Red Sox: Kyle Kendrick could provide valuable depth
The Boston Red Sox signed veteran right-handed pitcher Kyle Kendrick as a reclamation project, but with health concerns among the starting rotation, he could be more important than initially thought.
The signing flew under the radar as part of a collection of minor league deals that included more high-profile names. Now, more than a month later, Kyle Kendrick has inserted himself into the Spring Training discussion. In three games (two starts) this spring, he is 1-0 with a 3.00 ERA, eight strikeouts, one walk, and a 0.67 WHIP.
It’s hard to put weight into Spring Training stats, they’re generally meaningless and not a true indicator of future performance. Want proof? Rick Porcello had a 9.77 ERA last spring before going on to win the CY Young Award.
Regardless, the performance Kendrick put together Sunday afternoon is worthy of recognition. In four innings pitched, Kendrick held the Braves hitless, sacrificing just a lone walk and collecting one strikeout. More importantly, he needed just 46 pitches to retire the 13 batters he faced.
Kendrick has now thrown more innings (9.0) than any other Red Sox pitcher in camp, vaulting himself to the top of the discussion for starting depth. He spoke to the Boston Herald’s Michael Silverman about his performance following Sunday’s game.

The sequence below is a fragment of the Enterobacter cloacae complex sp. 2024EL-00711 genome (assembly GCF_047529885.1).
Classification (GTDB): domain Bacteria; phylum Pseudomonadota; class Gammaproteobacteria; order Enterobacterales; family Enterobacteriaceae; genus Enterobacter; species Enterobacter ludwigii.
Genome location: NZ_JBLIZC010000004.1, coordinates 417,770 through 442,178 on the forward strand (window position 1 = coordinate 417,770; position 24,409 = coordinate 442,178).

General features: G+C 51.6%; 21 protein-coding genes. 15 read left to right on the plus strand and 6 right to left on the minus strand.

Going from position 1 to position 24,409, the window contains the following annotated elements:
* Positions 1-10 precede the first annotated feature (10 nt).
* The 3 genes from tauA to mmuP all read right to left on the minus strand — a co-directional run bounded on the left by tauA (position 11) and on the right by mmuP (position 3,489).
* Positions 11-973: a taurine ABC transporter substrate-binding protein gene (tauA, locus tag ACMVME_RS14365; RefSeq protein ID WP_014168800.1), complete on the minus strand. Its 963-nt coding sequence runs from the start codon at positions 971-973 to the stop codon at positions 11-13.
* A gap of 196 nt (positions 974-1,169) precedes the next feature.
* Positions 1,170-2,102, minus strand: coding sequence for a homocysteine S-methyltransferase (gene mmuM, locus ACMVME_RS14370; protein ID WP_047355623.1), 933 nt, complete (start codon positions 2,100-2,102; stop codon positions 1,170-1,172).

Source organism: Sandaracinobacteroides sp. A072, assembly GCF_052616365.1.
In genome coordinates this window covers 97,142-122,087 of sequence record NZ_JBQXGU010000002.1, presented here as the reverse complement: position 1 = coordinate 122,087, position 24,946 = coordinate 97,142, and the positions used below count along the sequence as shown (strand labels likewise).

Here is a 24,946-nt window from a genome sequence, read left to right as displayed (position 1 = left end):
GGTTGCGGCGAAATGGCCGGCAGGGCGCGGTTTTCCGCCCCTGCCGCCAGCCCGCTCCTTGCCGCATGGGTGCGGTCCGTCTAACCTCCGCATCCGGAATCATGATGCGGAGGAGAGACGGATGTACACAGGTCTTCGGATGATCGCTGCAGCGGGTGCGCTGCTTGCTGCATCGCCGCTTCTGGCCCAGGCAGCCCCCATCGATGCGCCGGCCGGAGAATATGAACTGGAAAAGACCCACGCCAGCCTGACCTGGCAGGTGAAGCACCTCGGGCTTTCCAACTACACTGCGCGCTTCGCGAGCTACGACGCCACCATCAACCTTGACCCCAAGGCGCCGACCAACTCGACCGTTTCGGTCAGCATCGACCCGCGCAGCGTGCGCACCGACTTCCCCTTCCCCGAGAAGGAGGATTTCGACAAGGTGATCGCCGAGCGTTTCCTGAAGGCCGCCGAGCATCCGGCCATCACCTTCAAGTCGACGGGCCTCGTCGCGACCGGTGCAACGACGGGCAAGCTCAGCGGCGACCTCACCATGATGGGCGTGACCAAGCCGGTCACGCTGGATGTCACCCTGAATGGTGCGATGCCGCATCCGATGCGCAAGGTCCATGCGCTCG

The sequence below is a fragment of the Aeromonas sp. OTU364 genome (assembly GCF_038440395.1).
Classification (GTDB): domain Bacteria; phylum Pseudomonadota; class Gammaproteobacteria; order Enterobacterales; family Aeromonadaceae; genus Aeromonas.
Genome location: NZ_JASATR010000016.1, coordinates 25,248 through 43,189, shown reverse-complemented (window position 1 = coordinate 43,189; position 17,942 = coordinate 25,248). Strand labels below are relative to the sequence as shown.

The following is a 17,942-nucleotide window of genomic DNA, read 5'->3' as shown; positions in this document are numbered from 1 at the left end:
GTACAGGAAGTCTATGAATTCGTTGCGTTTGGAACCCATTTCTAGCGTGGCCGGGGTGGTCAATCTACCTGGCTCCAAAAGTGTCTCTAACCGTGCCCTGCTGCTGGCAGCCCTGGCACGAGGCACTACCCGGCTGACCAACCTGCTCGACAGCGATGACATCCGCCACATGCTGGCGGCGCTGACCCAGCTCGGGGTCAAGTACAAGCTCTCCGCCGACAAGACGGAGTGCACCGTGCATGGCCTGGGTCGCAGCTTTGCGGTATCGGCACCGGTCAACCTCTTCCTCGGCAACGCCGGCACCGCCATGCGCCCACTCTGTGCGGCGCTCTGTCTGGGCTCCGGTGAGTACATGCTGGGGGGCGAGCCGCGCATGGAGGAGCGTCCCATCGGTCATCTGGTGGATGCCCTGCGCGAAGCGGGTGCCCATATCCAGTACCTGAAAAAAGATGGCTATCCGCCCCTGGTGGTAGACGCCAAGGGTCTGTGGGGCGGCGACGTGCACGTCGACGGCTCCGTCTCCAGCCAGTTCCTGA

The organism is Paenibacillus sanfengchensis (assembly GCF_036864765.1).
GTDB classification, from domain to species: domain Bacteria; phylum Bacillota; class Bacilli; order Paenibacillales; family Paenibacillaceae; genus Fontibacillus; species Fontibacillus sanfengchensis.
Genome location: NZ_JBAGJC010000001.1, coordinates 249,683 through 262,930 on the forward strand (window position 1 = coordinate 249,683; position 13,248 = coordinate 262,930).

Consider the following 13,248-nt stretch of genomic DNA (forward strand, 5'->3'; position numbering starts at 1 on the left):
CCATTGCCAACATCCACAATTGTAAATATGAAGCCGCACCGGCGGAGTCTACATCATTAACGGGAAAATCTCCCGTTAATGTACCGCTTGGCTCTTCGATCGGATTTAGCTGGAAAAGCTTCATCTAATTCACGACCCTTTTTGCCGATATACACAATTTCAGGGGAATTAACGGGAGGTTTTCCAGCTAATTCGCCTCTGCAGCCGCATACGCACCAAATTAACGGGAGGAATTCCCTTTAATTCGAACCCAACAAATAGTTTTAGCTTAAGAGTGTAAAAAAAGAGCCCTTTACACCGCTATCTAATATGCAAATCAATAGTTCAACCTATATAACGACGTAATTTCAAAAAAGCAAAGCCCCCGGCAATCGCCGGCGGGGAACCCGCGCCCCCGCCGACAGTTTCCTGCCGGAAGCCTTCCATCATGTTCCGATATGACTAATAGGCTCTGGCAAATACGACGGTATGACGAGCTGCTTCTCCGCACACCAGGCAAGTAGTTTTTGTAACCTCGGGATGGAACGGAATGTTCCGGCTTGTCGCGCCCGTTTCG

"“I understand the position that I’m in — results kind of do matter for me, so I just want to go out there and show them that I’m healthy, that’s the main thing and throw well, put up some good results.”"
David Price has been shut down to mend a sore elbow, Drew Pomeranz and Steven Wright are slowly recovering from their own arm issues, and Eduardo Rodriguez is out to prove that the knee injury suffered in Winter League won’t have the same disastrous effect it did last spring. Given the abundance of health concerns among the Red Sox’ starting pitchers, Kendrick seems to be first in line to draw attention as a backup.
He last pitched in the MLB with the Colorado Rockies in 2015. He posted a 6.32 ERA in 142.1 innings pitched that season, allowing a league-high 33 home runs. According to Kendrick, he never felt healthy during the season and saw his numbers falter as a result.
At 32-years-old, he is surely a reclamation project, but one that could pay off in the long run. We’ve seen assistant pitching coach Brian Bannister turn around the careers of forgotten pitchers (look to Rich Hill’s success in 2015 as a prime example of his development abilities). For Kendrick, the opportunity to salvage his career under the tutelage of Bannister was the main reason he sought out his minor league deal with the Red Sox.
The experiment could pay dividends for the club down the line. With 212 major league starts, Kendrick has far more experience than any of the team’s other minor league pieces. In the case of emergency, he’s beginning to look like their best bet.
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Regardless of the stage, starts like Sunday will go a long way in proving that Kendrick can be looked at as a viable option on the depth chart.